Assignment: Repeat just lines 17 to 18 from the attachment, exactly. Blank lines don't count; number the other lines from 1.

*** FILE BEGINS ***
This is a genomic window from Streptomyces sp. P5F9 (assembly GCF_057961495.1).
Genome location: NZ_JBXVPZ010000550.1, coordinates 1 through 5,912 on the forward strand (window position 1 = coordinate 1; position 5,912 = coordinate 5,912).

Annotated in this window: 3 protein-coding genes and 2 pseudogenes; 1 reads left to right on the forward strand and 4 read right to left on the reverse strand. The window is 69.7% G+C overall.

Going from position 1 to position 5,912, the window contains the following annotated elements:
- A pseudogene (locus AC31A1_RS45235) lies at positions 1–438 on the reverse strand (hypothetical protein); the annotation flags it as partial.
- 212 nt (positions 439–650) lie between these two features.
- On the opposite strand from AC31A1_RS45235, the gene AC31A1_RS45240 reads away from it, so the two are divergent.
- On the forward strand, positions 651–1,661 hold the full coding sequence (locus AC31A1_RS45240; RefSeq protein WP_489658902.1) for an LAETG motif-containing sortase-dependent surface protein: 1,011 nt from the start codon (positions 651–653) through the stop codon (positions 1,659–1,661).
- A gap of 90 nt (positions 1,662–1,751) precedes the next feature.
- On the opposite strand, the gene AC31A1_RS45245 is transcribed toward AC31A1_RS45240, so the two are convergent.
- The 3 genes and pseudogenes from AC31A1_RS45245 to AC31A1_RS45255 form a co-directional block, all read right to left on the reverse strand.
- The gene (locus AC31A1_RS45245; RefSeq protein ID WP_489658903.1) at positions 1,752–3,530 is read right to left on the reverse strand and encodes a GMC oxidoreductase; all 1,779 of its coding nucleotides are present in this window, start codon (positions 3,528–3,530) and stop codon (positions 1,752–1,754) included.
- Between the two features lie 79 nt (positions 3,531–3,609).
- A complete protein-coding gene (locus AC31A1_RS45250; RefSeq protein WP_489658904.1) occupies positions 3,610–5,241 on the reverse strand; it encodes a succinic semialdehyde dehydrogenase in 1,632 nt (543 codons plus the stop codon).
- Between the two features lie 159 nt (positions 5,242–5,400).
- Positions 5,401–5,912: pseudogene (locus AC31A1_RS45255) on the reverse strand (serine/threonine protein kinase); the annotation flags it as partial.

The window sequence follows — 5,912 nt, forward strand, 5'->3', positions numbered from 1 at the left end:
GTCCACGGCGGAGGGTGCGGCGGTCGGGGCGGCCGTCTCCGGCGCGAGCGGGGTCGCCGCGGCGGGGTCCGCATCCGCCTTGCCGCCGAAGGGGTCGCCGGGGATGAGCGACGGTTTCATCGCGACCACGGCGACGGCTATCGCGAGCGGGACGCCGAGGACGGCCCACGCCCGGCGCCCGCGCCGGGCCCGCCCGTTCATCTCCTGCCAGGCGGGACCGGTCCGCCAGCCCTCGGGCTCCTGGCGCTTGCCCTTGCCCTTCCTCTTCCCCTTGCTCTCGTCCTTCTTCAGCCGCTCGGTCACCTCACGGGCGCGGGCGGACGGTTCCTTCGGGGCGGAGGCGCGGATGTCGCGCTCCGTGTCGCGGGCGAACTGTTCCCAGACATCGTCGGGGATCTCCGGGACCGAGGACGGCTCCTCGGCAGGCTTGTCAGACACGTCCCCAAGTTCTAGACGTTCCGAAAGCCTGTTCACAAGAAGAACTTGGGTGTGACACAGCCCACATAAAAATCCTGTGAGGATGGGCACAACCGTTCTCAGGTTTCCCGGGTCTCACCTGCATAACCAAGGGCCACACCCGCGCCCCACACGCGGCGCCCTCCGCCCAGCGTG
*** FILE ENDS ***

The window sequence follows — 5,912 nt, forward strand, 5'->3', positions numbered from 1 at the left end:
GTCCACGGCGGAGGGTGCGGCGGTCGGGGCGGCCGTCTCCGGCGCGAGCGGGGTCGCCGCGGCGGGGTCCGCATCCGCCTTGCCGCCGAAGGGGTCGCCGGGGATGAGCGACGGTTTCATCGCGACCACGGCGACGGCTATCGCGAGCGGGACGCCGAGGACGGCCCACGCCCGGCGCCCGCGCCGGGCCCGCCCGTTCATCTCCTGCCAGGCGGGACCGGTCCGCCAGCCCTCGGGCTCCTGGCGCTTGCCCTTGCCCTTCCTCTTCCCCTTGCTCTCGTCCTTCTTCAGCCGCTCGGTCACCTCACGGGCGCGGGCGGACGGTTCCTTCGGGGCGGAGGCGCGGATGTCGCGCTCCGTGTCGCGGGCGAACTGTTCCCAGACATCGTCGGGGATCTCCGGGACCGAGGACGGCTCCTCGGCAGGCTTGTCAGACACGTCCCCAAGTTCTAGACGTTCCGAAAGCCTGTTCACAAGAAGAACTTGGGTGTGACACAGCCCACATAAAAATCCTGTGAGGATGGGCACAACCGTTCTCAGGTTTCCCGGGTCTCACCTGCATAACCAAGGGCCACACCCGCGCCCCACACGCGGCGCCCTCCGCCCAGCGTG